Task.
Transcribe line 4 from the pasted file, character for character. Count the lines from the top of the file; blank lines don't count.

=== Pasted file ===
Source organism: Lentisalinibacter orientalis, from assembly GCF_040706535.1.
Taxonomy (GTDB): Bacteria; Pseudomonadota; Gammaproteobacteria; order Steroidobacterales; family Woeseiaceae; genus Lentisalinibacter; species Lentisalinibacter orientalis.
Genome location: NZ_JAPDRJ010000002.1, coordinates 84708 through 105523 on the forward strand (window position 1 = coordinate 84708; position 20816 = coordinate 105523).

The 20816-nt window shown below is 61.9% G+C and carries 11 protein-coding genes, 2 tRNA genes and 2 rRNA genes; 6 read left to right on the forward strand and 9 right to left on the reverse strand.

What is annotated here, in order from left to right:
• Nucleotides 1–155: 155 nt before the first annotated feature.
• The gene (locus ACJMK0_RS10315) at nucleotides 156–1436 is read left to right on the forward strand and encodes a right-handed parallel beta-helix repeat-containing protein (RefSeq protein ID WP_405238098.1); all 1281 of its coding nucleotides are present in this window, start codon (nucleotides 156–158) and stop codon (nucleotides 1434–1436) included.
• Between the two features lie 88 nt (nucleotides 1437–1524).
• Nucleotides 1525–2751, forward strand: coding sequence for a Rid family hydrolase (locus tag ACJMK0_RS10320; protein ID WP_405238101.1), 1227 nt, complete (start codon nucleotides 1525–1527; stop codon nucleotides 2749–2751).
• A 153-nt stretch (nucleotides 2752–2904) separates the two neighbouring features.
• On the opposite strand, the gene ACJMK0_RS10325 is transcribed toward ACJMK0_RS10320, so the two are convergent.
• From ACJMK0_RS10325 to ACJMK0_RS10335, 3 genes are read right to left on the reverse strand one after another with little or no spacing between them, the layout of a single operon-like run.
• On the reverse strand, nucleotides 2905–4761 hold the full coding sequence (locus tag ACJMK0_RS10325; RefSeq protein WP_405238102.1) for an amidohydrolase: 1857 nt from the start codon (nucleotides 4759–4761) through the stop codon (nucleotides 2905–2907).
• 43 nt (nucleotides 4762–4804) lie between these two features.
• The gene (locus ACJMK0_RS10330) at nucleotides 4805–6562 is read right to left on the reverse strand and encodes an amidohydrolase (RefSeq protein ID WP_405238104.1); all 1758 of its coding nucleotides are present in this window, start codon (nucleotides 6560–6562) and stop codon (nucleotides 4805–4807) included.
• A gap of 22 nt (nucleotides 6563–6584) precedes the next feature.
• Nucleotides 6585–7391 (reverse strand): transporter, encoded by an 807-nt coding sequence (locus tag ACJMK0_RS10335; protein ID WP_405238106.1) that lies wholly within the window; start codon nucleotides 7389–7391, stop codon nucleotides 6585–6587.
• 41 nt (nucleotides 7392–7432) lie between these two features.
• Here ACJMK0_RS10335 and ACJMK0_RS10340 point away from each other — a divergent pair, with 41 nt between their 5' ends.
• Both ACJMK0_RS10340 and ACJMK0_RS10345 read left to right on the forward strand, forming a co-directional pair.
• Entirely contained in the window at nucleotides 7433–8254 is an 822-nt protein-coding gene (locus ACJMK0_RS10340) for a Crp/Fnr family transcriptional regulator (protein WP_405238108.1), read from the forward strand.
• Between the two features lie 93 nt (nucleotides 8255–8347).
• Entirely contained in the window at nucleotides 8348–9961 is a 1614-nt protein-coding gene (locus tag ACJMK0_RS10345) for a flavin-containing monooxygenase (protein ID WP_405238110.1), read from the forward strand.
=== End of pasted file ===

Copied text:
The 20816-nt window shown below is 61.9% G+C and carries 11 protein-coding genes, 2 tRNA genes and 2 rRNA genes; 6 read left to right on the forward strand and 9 right to left on the reverse strand.